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For a scalar function $g$, and a vector function $f$, $$ | \nabla ( (\nabla g) \cdot f ) | \leqslant |f| \cdot \text{Something} $$ Is this inequality possible? If possible, what would "$\text{Something}$" be?

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Here, assume that $g:R^3 \to R$ and $ f \in R^3 $ – Misaj Apr 22 '12 at 13:20
Language nitpick: "Nabla" is how you write the name of the symbol "$\nabla$", and is used to refer to it as a particular collection of pixels or ink. The name of the operation (or mathematical object) represented by that symbol in your formula is "del" or "gradient". – Henning Makholm Apr 22 '12 at 15:41
Ashuley, please be sure to accept an answer that has helped you. :) – tentaclenorm May 14 '12 at 15:48
up vote 0 down vote accepted

Here it goes an improvement of the last estimative i did before.

Assuming $F(x)=(f_1(x),f_2(x),f_3(x))$ a differentiable vector function of the variable $x=(x_1,x_2,x_3)$, lets calculate $\nabla ( (\nabla g) \cdot F )$. I will use the notation $\frac{\partial}{\partial x_i}g=g_{x_i}$. All the sums will be with $i=1,2,3$:

\begin{eqnarray} \nabla((\nabla g)\cdot F) &=& \nabla\left(\sum g_{x_i}f_i\right)\\ &=&\left(\left(\sum g_{x_i}f_i\right)_{x_1},\left(\sum g_{x_i}f_i\right)_{x_2},\left(\sum g_{x_i}f_i\right)_{x_3}\right)\\ &=&\sum\left(\begin{array}{c} g_{x_ix_1}f_i \\ g_{x_ix_2}f_i \\ g_{x_ix_3}f_i \end{array}\right)+\sum\left(\begin{array}{ccc} g_{x_1}(f_i)_{x_1} \\ g_{x_2}(f_i)_{x_2} \\ g_{x_3}(f_i)_{x_3} \end{array}\right)\\ &=&\textrm{D}^2g\cdot F+A \end{eqnarray}

where $A$ is the second term beside $\textrm{D}^2g\cdot f$. Lets take a more carefull look at $A$.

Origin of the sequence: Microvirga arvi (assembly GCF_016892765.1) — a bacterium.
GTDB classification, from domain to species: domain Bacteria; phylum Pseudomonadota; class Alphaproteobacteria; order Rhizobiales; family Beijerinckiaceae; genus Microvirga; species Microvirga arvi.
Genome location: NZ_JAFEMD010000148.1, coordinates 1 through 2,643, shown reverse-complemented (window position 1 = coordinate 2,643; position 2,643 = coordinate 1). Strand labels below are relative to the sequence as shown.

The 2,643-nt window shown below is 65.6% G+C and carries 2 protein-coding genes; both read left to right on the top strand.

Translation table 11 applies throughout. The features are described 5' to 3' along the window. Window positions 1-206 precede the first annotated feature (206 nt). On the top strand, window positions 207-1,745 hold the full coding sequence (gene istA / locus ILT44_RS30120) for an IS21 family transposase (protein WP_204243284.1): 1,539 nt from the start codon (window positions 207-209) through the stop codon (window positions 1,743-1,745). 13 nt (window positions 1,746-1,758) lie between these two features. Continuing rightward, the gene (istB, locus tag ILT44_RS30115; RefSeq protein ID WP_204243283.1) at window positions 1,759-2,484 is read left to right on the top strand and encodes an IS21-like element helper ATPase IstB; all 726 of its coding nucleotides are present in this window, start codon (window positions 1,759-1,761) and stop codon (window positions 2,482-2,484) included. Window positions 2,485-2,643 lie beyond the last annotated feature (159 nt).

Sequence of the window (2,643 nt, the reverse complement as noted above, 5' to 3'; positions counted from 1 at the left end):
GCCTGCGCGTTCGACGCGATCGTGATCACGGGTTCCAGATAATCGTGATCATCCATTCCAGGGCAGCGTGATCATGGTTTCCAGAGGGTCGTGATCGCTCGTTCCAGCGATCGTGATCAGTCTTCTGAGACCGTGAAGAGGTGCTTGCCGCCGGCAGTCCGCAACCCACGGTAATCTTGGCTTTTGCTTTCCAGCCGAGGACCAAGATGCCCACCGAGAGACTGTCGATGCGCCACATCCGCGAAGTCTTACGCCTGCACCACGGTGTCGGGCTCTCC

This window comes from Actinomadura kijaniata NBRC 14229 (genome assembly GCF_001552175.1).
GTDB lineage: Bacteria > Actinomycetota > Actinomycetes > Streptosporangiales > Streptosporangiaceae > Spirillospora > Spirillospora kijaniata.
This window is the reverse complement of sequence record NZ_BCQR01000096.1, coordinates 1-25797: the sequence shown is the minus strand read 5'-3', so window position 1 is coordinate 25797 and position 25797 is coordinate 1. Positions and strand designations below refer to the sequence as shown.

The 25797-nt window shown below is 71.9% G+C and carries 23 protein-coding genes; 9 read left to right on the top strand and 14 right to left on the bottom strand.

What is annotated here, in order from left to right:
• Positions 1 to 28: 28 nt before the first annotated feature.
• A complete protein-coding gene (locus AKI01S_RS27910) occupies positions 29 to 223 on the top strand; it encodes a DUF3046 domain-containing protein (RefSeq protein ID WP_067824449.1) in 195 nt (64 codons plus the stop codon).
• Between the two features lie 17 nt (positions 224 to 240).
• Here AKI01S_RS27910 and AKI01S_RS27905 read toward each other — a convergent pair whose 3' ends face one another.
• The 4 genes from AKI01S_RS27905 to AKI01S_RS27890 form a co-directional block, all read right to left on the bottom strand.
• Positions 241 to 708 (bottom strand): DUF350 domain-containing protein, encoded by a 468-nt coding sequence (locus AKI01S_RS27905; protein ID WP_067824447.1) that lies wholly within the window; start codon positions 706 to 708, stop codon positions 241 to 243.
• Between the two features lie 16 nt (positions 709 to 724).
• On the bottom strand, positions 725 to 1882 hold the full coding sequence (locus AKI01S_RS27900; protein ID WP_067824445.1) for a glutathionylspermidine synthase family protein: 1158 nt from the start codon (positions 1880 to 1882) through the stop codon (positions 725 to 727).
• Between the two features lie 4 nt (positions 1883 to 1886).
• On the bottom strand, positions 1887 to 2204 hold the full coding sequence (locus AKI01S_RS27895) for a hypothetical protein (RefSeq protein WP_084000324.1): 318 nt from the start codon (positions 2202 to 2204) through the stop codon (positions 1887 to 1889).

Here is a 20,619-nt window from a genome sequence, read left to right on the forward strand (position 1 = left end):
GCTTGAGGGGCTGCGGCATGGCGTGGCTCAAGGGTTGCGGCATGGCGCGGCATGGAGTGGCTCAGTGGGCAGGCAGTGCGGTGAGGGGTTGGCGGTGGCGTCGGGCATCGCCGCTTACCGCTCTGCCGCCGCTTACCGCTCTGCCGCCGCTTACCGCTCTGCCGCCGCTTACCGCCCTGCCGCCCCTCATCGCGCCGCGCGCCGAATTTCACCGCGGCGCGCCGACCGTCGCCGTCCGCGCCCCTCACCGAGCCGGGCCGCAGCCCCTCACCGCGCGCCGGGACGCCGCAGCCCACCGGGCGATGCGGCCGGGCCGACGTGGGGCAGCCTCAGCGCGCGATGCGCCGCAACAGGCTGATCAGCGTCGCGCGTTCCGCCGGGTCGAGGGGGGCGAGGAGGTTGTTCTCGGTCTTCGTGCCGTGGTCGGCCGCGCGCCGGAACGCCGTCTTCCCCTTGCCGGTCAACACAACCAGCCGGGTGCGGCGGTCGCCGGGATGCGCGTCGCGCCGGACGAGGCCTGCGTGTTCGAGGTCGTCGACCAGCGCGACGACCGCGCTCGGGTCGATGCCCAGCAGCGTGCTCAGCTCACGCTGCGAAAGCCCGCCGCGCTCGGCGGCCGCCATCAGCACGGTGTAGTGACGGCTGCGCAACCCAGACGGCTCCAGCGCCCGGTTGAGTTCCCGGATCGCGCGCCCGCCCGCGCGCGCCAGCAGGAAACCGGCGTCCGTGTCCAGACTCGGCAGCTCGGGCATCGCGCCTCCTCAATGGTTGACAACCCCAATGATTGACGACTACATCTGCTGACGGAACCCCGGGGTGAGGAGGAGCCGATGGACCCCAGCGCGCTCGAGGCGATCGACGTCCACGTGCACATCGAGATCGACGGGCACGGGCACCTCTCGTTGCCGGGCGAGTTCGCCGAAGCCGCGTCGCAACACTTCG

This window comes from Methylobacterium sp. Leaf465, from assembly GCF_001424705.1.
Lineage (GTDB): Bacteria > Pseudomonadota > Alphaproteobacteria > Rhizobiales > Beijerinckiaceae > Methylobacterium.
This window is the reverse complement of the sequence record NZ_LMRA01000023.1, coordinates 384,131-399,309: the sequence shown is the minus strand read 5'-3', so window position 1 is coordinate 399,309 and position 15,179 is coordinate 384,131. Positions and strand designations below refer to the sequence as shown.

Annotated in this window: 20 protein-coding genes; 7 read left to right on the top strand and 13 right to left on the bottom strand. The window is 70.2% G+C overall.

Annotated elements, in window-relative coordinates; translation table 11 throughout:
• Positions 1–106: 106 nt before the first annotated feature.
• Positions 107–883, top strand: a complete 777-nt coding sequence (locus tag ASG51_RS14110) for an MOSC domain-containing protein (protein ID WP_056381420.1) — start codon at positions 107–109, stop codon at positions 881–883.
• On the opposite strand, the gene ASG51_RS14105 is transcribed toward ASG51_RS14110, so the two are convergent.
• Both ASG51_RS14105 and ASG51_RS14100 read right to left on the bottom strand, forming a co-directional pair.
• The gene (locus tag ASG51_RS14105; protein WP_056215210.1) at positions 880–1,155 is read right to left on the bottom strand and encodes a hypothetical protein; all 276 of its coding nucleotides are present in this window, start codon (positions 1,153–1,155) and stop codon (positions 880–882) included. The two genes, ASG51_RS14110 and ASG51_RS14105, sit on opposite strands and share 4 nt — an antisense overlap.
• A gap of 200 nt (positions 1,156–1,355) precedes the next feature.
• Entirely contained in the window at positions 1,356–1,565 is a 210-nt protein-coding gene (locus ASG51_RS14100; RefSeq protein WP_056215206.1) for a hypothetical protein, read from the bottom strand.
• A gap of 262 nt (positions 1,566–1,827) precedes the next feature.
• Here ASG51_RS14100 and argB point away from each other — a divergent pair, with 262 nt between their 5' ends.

\begin{eqnarray} A&=&\left(\begin{array}{c} g_{x_1}[(f_1)_{x_1}+(f_2)_{x_1}+(f_3)_{x_1}] \\ g_{x_2}[(f_1)_{x_2}+(f_2)_{x_2}+(f_3)_{x_2}] \\ g_{x_3}[(f_1)_{x_3}+(f_2)_{x_3}+(f_3)_{x_3}] \end{array}\right)\\ &=&\left(\begin{array}{ccc} A_1 & 0 & 0 \\ 0 & A_2 & 0 \\ 0 & 0 & A_3 \end{array}\right)\cdot\nabla g \end{eqnarray}

where $$A_i=F_{x_i}\cdot(1,1,1)=\sqrt[3]{2}\cdot\left(F_{x_i}\cdot\frac{1}{\sqrt[3]{2}}(1,1,1)\right)=:\sqrt[3]{2}\cdot\left(F_{x_i}\cdot u\right)$$

where $u\in\mathbb{S}^2$ is a unitary vector. Hence,

$$|\nabla((\nabla g)\cdot F)|\leqslant\sup_{w\in\mathbb{S}^2}|\textrm{D}^2g \cdot w|\cdot|F|+|\nabla g|\cdot\max|A_i|$$

It is all indicating we need hypotesys on $g$ and its derivatives, as well as on $F$ and its derivatives (because $A_i$ depends on it) to get some useful inequality.

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I dont know exactly what kind of estimative you are looking for. Here it goes one: I assume $f\in\mathbb{R}^3$ is a constant vector, and change the notation $f$ by $v$. We see that

\begin{eqnarray} \nabla((\nabla g)\cdot v)&=&\nabla\frac{\partial g}{\partial v}\\ &=&\left(\frac{\partial}{\partial x}\frac{\partial g}{\partial v},\frac{\partial}{\partial y}\frac{\partial g}{\partial v},\frac{\partial}{\partial z}\frac{\partial g}{\partial v}\right)\\ &=&\left(\frac{\partial}{\partial v}\frac{\partial g}{\partial x},\frac{\partial}{\partial v}\frac{\partial g}{\partial y},\frac{\partial}{\partial v}\frac{\partial g}{\partial z}\right)\\ &=&\frac{\partial}{\partial v}(\nabla g)\\ &=&\textrm{D}^2g \cdot v \end{eqnarray}

and hence,

$$|\nabla\left((\nabla g)\cdot v\right)|\leqslant C\cdot|v|$$

where $C=\sup_{w\in\mathbb{S}^2}|\textrm{D}^2g \cdot w|$, or, in other words, $C$ is the spectral radius of $\textrm{D}^2g$, wich of course depends on the point where you are evaluating the inequality.

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